In contrast, plasma cell proliferative disorders (PCDs) consist of a group of diseases stemming from clonal proliferation of a dysregulated plasma cell clone. PCDs range from relatively common benign conditions, such as monoclonal gammopathy of undetermined significance (MGUS), to frank malignant conditions, such as multiple myeloma (MM) [1]. Central to the detection of PCDs in serum is the detection of the over-produced monoclonal Ig by the dysregulated plasma clone (termed M‑protein or paraprotein). M‑proteins are a relatively common laboratory finding occurring in approximately 3 % of adults over the age of 50 [2]. The majority of these patients will live unaffected by the presence of the M‑protein while some patients will progress to more serious disease, such as MM, at a rate of 1 % per year. Currently, it is not possible to know which patient is going to progress and patients with an M‑protein undergo surveillance for M‑protein concentration changes yearly.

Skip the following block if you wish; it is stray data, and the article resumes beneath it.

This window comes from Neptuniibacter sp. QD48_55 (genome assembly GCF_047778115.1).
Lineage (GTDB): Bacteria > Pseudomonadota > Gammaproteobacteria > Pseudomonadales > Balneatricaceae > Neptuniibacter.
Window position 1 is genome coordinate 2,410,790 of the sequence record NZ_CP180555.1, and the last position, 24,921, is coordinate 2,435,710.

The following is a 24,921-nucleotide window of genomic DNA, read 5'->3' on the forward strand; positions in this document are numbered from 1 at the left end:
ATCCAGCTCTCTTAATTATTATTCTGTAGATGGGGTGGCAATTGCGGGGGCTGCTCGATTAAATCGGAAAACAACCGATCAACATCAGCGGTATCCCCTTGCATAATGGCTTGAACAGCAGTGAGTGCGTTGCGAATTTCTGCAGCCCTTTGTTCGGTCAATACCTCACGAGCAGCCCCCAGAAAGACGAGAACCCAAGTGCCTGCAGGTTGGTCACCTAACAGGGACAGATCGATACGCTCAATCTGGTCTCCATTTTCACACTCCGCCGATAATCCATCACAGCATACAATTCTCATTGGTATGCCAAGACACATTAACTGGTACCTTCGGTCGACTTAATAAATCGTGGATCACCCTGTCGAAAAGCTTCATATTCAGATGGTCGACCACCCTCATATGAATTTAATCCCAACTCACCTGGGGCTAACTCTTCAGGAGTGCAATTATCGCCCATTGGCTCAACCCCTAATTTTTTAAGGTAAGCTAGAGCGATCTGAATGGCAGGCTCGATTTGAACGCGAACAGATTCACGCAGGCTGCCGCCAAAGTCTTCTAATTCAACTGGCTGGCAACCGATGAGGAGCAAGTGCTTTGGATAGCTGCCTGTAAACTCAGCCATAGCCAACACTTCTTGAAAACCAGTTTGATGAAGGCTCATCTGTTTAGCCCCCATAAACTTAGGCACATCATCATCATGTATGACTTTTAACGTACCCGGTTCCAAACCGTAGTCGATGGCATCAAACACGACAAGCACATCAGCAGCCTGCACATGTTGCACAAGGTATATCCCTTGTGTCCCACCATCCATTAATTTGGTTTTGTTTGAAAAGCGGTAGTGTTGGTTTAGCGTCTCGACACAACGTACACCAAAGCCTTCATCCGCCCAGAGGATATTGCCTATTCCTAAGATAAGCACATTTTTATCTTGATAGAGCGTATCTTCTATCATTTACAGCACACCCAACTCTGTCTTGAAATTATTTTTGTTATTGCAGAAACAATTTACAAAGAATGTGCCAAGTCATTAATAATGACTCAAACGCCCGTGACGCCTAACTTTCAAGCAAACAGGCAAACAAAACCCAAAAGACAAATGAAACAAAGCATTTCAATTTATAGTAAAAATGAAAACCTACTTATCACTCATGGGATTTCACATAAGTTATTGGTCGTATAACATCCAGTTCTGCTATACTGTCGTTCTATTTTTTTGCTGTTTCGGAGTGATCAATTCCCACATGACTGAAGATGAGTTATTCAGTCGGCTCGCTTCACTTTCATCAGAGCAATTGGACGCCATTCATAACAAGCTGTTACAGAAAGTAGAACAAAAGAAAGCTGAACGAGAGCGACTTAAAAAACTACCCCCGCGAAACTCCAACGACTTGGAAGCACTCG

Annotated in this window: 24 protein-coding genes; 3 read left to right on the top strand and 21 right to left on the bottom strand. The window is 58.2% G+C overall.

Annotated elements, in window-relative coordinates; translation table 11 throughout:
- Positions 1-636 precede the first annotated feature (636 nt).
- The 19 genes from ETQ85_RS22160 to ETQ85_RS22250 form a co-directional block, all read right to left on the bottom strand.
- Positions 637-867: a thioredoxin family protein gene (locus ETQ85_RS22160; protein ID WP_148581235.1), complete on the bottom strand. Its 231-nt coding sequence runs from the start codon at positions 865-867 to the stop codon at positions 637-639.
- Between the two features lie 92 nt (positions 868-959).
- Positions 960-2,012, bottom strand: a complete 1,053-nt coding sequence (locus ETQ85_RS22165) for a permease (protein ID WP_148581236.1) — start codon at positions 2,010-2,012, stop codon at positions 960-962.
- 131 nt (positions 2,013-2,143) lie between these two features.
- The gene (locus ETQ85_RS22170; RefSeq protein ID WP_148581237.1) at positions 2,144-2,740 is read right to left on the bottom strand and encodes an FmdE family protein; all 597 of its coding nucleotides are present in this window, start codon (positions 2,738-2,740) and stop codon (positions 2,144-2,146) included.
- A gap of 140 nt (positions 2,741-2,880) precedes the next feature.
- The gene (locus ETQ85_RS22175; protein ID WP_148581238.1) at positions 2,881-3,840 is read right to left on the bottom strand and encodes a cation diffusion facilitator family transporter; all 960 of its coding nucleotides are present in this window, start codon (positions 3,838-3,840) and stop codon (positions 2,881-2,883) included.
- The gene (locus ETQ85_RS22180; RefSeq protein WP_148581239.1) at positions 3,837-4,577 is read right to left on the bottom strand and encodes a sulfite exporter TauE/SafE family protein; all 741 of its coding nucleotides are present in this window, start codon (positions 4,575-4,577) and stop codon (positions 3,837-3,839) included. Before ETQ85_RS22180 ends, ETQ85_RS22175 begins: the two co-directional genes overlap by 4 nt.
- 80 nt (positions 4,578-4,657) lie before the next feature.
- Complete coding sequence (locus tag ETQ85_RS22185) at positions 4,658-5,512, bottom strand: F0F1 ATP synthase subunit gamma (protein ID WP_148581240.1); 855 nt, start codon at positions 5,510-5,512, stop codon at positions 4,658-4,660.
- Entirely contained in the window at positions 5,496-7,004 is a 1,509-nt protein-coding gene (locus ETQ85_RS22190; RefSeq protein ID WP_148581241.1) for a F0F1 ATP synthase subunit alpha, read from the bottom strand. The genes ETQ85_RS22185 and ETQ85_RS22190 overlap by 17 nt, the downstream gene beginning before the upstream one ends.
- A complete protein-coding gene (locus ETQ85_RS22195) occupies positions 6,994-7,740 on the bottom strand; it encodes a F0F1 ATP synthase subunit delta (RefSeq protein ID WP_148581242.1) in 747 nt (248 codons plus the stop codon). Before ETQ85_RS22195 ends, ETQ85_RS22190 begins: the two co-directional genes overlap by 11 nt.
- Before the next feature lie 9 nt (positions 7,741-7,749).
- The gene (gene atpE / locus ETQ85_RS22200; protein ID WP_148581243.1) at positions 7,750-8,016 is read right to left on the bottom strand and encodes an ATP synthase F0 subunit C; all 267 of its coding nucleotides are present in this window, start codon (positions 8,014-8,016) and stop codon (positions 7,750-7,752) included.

Electrophoresis-based assays
By nature, M‑proteins are heterogeneous and thus diverse methodologies are currently used to detect, characterize and quantitate serum M‑proteins in the clinical laboratory. Serum protein electrophoresis (PEL) was the first method available to detect and quantitate M‑proteins. To increase the specificity and sensitivity, a second technique known as immunofixation electrophoresis (IFE) enables establishment of M‑protein isotype (IgG, IgA, IgM, IgD, IgE or free light chain kappa or lambda) by examining multiple electrophoretic gel lanes in which the serum proteins were ‘fixed’ to the gel using reagents specific for human immunoglobulin components